INDEPENDENT international migrant worker rights specialist Andy Hall has stood his ground that his priority lies in eradicating forced labour practices as opposed to being a stock market promoter.
In light of electronic manufacturing service (EMS) provider ATA IMS Bhd seeing red over Hall’s incessant ‘attacks’ over the company’s labour policy, many in the retail investor fraternity have blamed Hall over the 85% plunge in ATA IMS’ share price from its four-week high of RM2.60 (Nov 12) to a low of 38 sen on Nov 30.
“ATA IMS’ investors should instead take the company’s management to task for turning a blind eye on its stock price,” he told FocusM. “I stand ready to engage in rational discussions on ESG issues and leveraging the positive power of investors to improve worker lives at any time with you and your colleagues.”
Hall was responding to an open letter by “A Concerned Investor” in connection to the closed door virtual meeting hosted by Credit Suisse on Dec 2 where issues such as “modern slavery practices” surrounding listed companies with the technology sector listed on Bursa Malaysia were discussed.
Recall that the aftermath of the event had led to the share price of ATA IMS’ competitor VS Industry Bhd plunging by 27 sen or 19.01% to close that day’s trading at RM1.15. In fact, VS Industry’s share price had earlier nosedived to an intraday low of 99.5 sen before paring losses at its close.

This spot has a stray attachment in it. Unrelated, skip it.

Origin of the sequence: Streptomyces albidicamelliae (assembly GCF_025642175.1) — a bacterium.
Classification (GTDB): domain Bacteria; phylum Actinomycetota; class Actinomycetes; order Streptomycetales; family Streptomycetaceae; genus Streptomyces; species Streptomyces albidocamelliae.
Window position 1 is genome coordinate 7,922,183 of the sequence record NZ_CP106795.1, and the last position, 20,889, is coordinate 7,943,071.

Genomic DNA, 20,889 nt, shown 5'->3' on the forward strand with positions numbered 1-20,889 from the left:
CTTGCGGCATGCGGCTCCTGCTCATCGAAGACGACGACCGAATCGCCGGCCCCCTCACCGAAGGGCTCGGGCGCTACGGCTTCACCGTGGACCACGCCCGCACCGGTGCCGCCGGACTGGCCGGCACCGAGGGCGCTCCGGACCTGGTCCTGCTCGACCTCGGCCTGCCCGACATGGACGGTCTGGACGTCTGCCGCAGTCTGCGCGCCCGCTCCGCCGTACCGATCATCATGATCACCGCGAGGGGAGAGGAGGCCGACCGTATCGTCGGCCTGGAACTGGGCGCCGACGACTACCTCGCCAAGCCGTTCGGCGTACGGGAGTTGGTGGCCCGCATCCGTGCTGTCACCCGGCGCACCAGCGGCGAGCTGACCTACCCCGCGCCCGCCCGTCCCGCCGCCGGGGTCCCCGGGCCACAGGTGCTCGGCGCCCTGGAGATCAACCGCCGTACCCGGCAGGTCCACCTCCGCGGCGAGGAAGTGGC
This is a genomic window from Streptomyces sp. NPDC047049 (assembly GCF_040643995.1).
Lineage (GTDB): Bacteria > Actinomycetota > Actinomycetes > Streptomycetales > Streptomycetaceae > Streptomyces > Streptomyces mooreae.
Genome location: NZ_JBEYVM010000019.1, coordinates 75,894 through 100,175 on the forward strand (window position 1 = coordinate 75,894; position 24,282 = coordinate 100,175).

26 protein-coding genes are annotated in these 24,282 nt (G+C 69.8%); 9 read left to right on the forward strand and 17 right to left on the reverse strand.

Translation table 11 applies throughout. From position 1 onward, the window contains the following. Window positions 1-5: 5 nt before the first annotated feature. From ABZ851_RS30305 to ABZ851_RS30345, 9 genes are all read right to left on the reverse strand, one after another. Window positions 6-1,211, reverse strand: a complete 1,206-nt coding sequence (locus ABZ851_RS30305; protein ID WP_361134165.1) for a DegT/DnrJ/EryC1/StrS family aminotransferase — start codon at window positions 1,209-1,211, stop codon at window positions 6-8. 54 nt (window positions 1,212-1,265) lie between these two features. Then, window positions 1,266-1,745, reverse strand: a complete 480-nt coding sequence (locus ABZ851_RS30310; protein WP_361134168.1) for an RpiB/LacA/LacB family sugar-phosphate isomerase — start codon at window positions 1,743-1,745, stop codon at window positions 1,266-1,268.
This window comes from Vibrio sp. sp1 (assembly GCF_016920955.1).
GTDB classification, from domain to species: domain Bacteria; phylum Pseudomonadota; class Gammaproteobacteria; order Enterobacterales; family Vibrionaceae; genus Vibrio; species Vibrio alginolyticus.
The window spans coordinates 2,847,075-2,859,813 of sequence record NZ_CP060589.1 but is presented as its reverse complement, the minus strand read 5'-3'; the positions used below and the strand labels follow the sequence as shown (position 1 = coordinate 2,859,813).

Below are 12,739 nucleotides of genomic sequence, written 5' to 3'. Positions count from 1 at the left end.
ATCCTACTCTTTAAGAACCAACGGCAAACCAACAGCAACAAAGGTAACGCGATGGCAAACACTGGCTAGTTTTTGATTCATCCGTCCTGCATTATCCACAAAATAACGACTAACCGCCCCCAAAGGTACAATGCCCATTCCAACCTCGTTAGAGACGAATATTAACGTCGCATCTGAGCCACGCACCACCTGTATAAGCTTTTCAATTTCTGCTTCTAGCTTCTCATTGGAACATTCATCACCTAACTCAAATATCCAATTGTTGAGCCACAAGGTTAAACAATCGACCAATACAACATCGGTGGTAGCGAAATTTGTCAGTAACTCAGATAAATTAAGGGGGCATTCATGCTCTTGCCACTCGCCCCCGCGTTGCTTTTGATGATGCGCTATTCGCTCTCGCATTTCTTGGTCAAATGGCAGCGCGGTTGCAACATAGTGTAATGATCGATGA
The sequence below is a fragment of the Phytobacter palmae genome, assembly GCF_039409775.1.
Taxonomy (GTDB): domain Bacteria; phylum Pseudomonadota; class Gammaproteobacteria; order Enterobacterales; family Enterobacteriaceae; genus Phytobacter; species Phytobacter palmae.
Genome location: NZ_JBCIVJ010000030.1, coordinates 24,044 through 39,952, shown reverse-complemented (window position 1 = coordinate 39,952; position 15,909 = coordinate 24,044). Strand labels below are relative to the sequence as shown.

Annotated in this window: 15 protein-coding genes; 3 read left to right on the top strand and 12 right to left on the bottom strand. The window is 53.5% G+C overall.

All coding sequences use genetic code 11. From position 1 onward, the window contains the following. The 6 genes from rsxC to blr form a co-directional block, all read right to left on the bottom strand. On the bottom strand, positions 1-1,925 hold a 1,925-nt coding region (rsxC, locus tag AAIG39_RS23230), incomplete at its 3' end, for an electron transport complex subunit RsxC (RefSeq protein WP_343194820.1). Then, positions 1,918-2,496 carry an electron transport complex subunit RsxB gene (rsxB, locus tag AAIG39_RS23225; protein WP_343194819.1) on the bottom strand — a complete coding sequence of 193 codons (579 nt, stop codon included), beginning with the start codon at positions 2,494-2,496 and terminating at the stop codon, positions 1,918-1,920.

“While I recognise that the intention was to highlight some of the problems faced by foreign labourers in Malaysia is admirable, it is hugely irresponsible to single out or highlight or target specific publicly traded companies in the closed door call without any corroborating evidence or conclusive investigation shared to the public,” contended “A Concerned Investor” in his open letter to Hall which appeared on the Xifu investment portal.
“This call also occurred immediately right after ATA IMS’s loss of Dyson’s contract which is still fresh in investors’ minds, hence the slightest hint on any companies of improper practices from you will trigger panic selling in the market.”
However, Hall stood by his claim that “ATA IMS is by far one of the worst companies with regard to the systemic forced labour issues that have been detected in this (EMS) industry.”
“The situation at ATA is indeed far more critical for example than the situation at some other plastics and mounding manufacturers in Johor Bahru that also have their own migrant labour social compliance challenges,” he pointed out in a statement in response to questions by The Edge regarding his participation in the Credit Suisse event.
“I am hopeful that after the ATA IMS case, Dyson and other electrical and electronics (E&E) supply chain actors and their related investors will strengthen their social compliance monitoring and due diligence to forced labour risks so as to be more proactively addressing social compliance issues in this particular supply chain and industry.”
At the close of today’s mid-day trading, ATA IMS was down 2 sen or 4.49% to 42.5 sen with 44.29 million shares traded, thus valuing the company at RM512 mil while VS Industry was up 10 sen or 8.7% to RM1.25 with 51.8 million shares traded (market cap: RM4.78 bil). – Dec 6, 2021